Sherman man convicted of getting physical with law enforcement again

Jerrie Whiteley
Herald Democrat
Sherman  man convicted of retaliation

Isaiah Patterson, 25, of Sherman, was convicted of retaliation following a four-day jury trial this week in the 397th District Court with Brian Gary presiding. Patterson elected to go to Gary for assessment of punishment. Sentencing will be at a later date following a presentencing investigation.

Patterson's attorney in this case, Jeromie Oney, could not be immediately reached for comment Friday morning. 

This case began on August 2, but is not the first time Patterson has been charged with a similar offense. A press release from the Grayson County District Attorney's Office said that in August, Denison police stopped Patterson for traffic violations. The police report said Patterson became extremely agitated and unruly.

"While officers were attempting to deescalate the situation, Patterson seized an opportunity to jump out of the police vehicle and run in an effort to escape from police custody. Pursuit ensued and during the attempt to escape Patterson managed to slip his handcuffs from behind his body. Officers chased Patterson with one deploying a Taser striking him. Even though tased, Patterson continued to fight and flee. During the struggle to regain custody, Patterson cursed and threatened the officers. Fortunately, they were able to safely regain custody of Patterson," the release said.

Grayson County officials said the jury's conviction of Patterson sends a message that threatening local law enforcement will not be tolerated.

"We stand up in protection of those who put their lives on the line for our community every day,” said Assistant District Attorney Jeremy Wood. District Attorney Brett Smith added, “Had the defendant simply obeyed the officers’ lawful commands, he likely would have been dismissed with a citation. Instead, as is all too similar to what is going on nationwide, he chose to escalate the matter. We are fortunate that with the skilled actions of Denison officers, it did not end in tragedy.”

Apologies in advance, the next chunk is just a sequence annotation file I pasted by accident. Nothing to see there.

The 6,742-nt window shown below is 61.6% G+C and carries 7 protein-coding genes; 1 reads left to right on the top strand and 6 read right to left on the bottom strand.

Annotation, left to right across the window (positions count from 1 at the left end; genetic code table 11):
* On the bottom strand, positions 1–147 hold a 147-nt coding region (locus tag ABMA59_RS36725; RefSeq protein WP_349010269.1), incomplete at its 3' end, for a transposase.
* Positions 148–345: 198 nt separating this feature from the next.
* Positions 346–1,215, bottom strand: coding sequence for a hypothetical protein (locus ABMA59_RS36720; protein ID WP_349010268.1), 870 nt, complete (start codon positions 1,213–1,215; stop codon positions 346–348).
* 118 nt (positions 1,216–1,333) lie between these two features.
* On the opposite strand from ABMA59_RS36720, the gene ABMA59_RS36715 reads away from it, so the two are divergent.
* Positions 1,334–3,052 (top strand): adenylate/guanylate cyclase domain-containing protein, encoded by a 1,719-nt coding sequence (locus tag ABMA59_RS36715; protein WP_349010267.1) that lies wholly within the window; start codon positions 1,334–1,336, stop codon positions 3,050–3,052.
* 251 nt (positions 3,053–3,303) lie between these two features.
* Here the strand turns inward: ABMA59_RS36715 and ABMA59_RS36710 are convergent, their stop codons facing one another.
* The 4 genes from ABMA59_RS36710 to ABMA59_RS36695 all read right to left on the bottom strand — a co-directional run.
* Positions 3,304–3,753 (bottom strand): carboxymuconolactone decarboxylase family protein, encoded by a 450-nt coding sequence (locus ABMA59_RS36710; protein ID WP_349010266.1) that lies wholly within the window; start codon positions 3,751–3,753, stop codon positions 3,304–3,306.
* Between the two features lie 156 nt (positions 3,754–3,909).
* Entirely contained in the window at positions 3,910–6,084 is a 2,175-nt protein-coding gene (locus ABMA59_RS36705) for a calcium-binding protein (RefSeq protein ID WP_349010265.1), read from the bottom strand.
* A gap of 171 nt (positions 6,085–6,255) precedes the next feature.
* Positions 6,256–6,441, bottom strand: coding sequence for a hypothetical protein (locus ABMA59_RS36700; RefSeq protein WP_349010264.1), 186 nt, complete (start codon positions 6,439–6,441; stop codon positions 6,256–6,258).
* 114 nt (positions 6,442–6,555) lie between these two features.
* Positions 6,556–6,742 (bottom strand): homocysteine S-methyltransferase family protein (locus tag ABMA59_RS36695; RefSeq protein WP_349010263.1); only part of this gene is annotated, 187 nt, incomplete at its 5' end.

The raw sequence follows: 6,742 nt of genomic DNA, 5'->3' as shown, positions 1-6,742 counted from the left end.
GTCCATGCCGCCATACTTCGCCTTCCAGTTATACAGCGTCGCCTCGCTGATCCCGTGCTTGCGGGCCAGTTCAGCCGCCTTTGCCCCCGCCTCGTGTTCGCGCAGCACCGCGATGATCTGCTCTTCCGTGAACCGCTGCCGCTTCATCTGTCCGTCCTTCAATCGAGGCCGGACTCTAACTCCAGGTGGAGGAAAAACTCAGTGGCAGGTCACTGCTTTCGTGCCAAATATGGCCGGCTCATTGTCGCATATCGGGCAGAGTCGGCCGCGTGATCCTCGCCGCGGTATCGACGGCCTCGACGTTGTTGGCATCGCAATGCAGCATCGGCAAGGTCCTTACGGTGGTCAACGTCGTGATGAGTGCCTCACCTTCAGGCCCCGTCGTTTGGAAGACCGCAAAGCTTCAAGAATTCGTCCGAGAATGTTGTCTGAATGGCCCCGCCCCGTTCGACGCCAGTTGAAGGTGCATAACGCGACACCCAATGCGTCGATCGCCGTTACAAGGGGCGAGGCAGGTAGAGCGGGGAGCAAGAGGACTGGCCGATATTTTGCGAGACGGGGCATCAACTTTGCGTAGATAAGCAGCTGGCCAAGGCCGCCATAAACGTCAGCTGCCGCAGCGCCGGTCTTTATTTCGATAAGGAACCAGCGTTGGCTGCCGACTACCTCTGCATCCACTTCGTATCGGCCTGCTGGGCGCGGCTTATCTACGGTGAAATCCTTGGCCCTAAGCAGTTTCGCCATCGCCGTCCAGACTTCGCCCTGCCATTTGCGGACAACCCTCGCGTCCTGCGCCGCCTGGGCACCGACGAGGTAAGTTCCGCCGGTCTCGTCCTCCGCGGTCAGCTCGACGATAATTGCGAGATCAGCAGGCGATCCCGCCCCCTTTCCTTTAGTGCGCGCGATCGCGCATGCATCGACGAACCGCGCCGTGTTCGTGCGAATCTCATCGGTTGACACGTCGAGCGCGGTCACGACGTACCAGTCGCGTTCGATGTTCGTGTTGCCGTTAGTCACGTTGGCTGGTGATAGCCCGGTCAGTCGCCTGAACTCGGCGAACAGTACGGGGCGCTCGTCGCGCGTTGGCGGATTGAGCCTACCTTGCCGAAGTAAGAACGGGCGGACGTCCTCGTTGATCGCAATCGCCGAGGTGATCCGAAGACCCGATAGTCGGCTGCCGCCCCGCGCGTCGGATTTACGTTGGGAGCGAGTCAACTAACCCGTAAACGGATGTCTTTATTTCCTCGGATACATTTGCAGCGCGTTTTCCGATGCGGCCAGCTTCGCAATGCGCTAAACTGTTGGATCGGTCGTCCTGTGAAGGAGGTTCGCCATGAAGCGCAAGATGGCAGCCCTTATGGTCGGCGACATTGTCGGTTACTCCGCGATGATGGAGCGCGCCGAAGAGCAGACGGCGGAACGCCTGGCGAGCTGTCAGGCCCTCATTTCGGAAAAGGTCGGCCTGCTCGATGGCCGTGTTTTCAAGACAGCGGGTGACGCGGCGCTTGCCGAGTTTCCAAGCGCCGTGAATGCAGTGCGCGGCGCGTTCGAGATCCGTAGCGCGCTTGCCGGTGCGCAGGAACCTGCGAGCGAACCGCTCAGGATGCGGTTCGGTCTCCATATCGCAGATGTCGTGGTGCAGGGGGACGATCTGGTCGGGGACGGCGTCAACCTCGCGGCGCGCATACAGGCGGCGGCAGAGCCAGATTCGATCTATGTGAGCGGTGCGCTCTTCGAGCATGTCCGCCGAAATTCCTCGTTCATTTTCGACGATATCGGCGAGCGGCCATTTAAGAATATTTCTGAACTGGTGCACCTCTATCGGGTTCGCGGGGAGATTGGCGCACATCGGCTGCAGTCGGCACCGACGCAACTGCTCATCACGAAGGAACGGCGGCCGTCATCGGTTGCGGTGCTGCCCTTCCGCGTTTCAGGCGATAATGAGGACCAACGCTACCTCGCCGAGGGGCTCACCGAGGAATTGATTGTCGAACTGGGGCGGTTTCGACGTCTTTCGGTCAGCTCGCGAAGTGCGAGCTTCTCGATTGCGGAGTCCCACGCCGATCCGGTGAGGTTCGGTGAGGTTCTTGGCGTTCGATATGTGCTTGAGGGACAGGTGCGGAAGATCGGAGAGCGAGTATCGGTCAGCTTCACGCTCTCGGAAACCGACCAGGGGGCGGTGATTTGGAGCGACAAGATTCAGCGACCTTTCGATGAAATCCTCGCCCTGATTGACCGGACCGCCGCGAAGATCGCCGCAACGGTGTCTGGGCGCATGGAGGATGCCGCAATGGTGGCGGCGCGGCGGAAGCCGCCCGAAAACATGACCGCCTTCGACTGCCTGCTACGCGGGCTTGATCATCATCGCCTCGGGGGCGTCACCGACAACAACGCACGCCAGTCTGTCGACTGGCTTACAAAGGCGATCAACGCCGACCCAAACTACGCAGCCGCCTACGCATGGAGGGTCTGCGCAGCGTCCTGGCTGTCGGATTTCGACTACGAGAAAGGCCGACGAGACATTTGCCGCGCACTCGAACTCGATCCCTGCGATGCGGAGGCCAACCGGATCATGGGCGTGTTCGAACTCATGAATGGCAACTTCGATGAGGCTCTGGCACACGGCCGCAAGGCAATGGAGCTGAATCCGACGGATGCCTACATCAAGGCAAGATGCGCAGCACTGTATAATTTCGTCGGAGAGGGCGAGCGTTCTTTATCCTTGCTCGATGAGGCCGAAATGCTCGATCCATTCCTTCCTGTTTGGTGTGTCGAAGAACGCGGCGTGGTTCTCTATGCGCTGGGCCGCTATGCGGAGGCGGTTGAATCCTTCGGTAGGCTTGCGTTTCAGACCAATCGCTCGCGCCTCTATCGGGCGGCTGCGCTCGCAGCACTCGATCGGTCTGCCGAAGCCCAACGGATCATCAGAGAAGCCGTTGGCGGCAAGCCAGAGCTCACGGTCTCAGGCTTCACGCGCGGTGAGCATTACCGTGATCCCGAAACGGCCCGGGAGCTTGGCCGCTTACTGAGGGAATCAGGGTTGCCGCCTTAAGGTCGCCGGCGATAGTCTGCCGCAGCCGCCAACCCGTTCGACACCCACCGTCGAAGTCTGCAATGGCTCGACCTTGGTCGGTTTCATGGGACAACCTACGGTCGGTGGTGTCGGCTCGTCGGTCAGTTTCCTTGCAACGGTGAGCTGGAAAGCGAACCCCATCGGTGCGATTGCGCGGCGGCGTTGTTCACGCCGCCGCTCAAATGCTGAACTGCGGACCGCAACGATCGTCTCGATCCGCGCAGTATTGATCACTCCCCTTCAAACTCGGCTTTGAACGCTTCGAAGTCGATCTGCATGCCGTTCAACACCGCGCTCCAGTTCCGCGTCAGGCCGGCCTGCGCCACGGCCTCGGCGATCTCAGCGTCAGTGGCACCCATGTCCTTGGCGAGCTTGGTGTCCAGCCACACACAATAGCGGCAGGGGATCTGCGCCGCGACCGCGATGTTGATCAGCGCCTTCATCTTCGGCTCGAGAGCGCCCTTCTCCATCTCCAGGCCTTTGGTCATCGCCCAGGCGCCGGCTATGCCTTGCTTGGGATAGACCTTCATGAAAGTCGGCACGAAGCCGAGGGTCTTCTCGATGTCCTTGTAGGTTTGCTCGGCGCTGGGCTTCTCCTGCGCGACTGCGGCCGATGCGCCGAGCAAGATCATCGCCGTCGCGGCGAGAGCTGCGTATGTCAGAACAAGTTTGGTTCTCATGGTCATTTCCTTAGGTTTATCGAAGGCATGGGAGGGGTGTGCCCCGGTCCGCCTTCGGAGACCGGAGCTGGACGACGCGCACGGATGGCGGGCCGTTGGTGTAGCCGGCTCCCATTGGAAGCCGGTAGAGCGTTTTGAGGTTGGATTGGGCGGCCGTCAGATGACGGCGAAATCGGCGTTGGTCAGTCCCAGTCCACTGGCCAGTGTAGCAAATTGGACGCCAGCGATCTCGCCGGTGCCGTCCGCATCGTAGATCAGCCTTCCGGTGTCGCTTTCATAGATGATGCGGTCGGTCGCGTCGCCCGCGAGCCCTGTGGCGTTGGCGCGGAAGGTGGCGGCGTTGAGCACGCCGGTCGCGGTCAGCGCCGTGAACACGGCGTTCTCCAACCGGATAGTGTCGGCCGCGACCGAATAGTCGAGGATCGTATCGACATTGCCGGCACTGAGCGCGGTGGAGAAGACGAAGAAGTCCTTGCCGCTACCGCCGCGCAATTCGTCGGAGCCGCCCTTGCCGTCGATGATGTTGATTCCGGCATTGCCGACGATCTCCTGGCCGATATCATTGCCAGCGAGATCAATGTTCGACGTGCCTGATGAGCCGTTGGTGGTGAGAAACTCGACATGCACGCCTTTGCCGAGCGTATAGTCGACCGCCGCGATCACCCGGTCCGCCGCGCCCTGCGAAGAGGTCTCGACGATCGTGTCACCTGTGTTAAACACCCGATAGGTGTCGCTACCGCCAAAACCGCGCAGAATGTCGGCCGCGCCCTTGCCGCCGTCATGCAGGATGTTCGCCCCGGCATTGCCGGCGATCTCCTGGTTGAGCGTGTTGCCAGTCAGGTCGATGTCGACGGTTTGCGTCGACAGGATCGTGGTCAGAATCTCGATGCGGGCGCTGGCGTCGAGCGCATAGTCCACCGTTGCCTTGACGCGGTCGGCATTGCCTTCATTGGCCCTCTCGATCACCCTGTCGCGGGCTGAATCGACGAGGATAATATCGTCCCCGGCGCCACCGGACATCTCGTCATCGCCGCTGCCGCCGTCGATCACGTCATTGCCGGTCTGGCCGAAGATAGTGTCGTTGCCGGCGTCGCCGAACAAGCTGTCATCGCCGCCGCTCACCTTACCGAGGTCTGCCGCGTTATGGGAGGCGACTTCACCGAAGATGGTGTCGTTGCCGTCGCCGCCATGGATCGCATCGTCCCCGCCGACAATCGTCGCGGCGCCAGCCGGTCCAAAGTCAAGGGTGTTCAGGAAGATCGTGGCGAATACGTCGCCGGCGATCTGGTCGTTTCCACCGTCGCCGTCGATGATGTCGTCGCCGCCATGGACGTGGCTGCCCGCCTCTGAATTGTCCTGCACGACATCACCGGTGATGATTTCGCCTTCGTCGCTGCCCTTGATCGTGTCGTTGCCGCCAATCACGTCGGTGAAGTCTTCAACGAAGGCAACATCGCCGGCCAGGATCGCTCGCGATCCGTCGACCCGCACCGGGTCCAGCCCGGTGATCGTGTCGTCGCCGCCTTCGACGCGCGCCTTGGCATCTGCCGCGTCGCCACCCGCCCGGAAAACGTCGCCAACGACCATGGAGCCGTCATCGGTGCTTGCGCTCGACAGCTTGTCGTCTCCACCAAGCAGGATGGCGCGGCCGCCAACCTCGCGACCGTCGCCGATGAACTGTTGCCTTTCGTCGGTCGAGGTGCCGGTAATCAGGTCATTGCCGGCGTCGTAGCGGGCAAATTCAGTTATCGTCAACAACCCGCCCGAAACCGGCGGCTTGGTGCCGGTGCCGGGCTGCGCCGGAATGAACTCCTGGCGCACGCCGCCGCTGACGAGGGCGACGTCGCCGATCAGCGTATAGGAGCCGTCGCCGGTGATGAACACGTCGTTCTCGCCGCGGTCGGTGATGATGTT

In Patterson's previous brush with the legal system, he pleaded guilty in 2016 to three counts of assault of a public servant and one of taking a weapon from an officer after he took a stun gun away from an officer at the Grayson County Jail in June of that year.

News coverage of that hearing shows that Patterson said he was in jail on a seven-day sentence for violating terms of his probation on charges of an accident involving serious bodily injury or death. While he was in the jail Patterson and a guard had words.

During that hearing, also conducted by Woods, the prosecutor asked Patterson whether his temper had gotten the better of him during his words with the guard. Patterson agreed that was what happened. Then they agreed that what happened next, Patterson assaulted the jailer by taking a stun gun away from a jailer and used it on that jailer, shouldn't have happened. Woods said they even agreed that what the jailers said during their exchange wasn't right either.

He then asked Patterson whether the state had started out talking about prison time on the charge and Patterson said that was true. Woods said Patterson's attorney then told them that Patterson was still a young guy who had a child on the way and wanted to work to turn his life around. The discussion, Woods said, then turned to probation in exchange for the plea agreement.

In exchange for the plea in those cases, the state dropped the motion to revoke Patterson's probation on the charges involving the accident and to allow his 10-year prison sentence on the assault of a public servant charges and taking a weapon away from a public servant charge to be probated for seven years. The seven years probation was set, according to the plea deal explained in court, to run concurrently with the six years he had left to serve on the accident involving serious bodily injury charge.

The case was prosecuted by ADA Jeremy Wood and ADA Benjamin Smith. DA Investigator Tim Murrin and legal assistant Stephanie De Alejandro also assisted in the prosecution.

Jerrie Whiteley is the Criminal Justice Editor for the Herald Democrat. She can be reached at